No XIEvent padding

This isn't related to cookies but it's quite important: XIEvents may not be used for passing into XNextEvent. The previous struct included padding to force the same size as an XEvent. Except not on 64 bit, so it was broken anyway. The padding is removed, so you must not pass XIEvents into XNextEvent() and similar functions (unless you are a big fan of scrambled memory).

Xlib Cookie Events

Xlib in git has two new functions:

  • XGetEventData(3)

  • XFreeEventData(3)

Both are designed to deal with events delivered by servers supporting the X Generic Event extension (XGE). These events are longer than 32 bytes on the wire and can become rather large when they are unpacked into Xlib's event structures. Since Xlib has an internal maximum size for XEvents we cannot easily deal with XGE events without introducing memory leaks.

XGE event cookies

A new datatype has been introduced - the XGenericEventCookie. This datatype is essentially a wrapper to fit into Xlib but provide access to the actual event data.

It's simple enough and overlaps with XGenericEvents and of course XEvents:

typedef struct
int type; /* of event. Always GenericEvent */
unsigned long serial; /* # of last request processed */
Bool send_event; /* true if from SendEvent request */
Display *display; /* Display the event was read from */
int extension; /* major opcode of extension that caused the event */
int evtype; /* actual event type. */
unsigned int cookie; /* unique event cookie */
void *data; /* actual event data */
} XGenericEventCookie;

The two interesting fields are the cookie and the data pointer. The cookie is simply a unique number assigned to each event as it is received. It serves to identify the event when data needs to be retrieved from the Xlib internal event storage. The data pointer is a pointer to the actual event data - its type is of whatever type the extension has specified for this event type (e.g. XIDeviceEvent for XI2 motion events).

Fetching cookie data

Retrieving an event through XNextEvent or similar retrieves a cookie event instead - with a data pointer NULL. The extra data can then be received by passing the cookie event into XGetEventData. XGetEventData returns True if the cookie has been fetched successfully or False for invalid cookies (including already claimed cookies) or events that aren't cookie events.

Here is an example code snippet:

XEvent ev;
XNextEvent(dpy, &ev);
if (XGetEventData(dpy, &ev))
XGenericEventCookie *cookie = &ev.xcookie;
if (cookie->extension == <my extension> &&
cookie->evtype == <my event type>)
} else
printf("Not a cookie event. process as usual.\n");

XFreeEventData(dpy, &ev);

Once data has been obtained by the client, it becomes the client's responsibility to free this data with XFreeEventData. Failure to do so will leak memory. Unclaimed cookies are freed automatically by the library, so if you never call XGetEventData, memory doesn't leak.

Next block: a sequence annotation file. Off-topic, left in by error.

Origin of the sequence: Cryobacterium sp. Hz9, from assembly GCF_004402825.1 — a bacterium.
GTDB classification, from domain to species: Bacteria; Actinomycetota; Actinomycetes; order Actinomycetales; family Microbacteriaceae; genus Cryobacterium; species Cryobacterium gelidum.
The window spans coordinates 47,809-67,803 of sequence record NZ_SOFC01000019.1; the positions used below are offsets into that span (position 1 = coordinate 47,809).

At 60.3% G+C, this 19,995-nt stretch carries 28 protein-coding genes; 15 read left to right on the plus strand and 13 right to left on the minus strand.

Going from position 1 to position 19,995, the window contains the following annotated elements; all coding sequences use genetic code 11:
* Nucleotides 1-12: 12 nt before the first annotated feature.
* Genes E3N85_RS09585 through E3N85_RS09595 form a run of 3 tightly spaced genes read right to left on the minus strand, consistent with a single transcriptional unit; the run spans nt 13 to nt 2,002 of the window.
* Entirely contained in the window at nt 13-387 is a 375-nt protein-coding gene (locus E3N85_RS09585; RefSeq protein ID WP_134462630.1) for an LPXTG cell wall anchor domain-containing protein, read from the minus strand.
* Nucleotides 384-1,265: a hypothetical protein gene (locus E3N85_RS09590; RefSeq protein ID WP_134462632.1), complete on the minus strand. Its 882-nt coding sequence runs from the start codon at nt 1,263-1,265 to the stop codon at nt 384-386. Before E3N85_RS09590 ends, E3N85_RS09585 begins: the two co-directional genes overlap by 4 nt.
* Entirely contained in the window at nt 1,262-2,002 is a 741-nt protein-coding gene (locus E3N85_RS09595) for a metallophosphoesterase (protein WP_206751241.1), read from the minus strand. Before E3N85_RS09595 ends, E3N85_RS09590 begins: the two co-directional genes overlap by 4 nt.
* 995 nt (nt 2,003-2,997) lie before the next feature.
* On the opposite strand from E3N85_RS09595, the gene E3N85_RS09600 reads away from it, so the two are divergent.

XGetEventData and XFreeEventData are safe to be called with non-cookie events.

One cookie - one claim

The important thing about the cookies:

  • Each cookie can only ever be claimed once for each event.

  • XGetEventData and XFreeEventData are symmetrical

Each cookie returned by the library can be claimed exactly once, even if it represents the same actual event. In the following snippet, both XGetEventData calls return the cookie data, even though they are the same event.

XPending(dpy, &ev);
XGetEventData(dpy, &ev);
/* process */
XFreeEventData(dpy, &ev);

XNextEvent(dpy, &ev);
XGetEventData(dpy, &ev);
/* process */
XFreeEventData(dpy, &ev);

The symmetry between XGetEventData and XFreeEventData must be maintained even if the cookie is put back into the event queue:

XNextEvent(dpy, &ev);
XGetEventData(dpy, &ev);
XPutBackEvent(dpy, &ev);
XFreeEventData(dpy, &ev);

XNextEvent(dpy, &ev);
XGetEventData(dpy, &ev);
XFreeEventData(dpy, &ev);

Multi-threaded X clients

Multi-threaded clients must ensure XGetEventData is called before the next call to XNextEvent, XCheckTypedEvent, XCheckWindowEvent, XCheckTypedWindowEvent, XMaskEvent or XPending.

Saturday, July 4, 2009

(Not) blaming HAL

I still see bugreports that blame HAL for various things including my mouse buttons don't work", "the pointer jumps", and various other things. In none of these cases HAL is at fault. From the X server's point-of-view, HAL is merely a replacement for the xorg.conf.

The simple tasks HAL does for us in the X server is:

  1. List all input devices (the equivalent to the InputDevice sections in the xorg.conf).

  2. Nominate the appropriate driver for each input device (the equivalent to the Driver "..." line in each InputDevice section).

  3. Provide user-configured extra options such as the keyboard layout (the equivalent to the Option "Foo" "bar" lines).

Note that 2 and 3 are a result of your local configuration files and not some random guesses.

So whenever it's unclear if a problem is in fact caused by HAL ask yourself: if you had a xorg.conf, could this problem be fixed by editing it? If not, then you need to report the bug against the input driver or the X server. Here's Fedora's rough checklist for reporting input bugs.

That HAL is being replaced by libudev is a completely different issue as well.

libudev, not DeviceKit.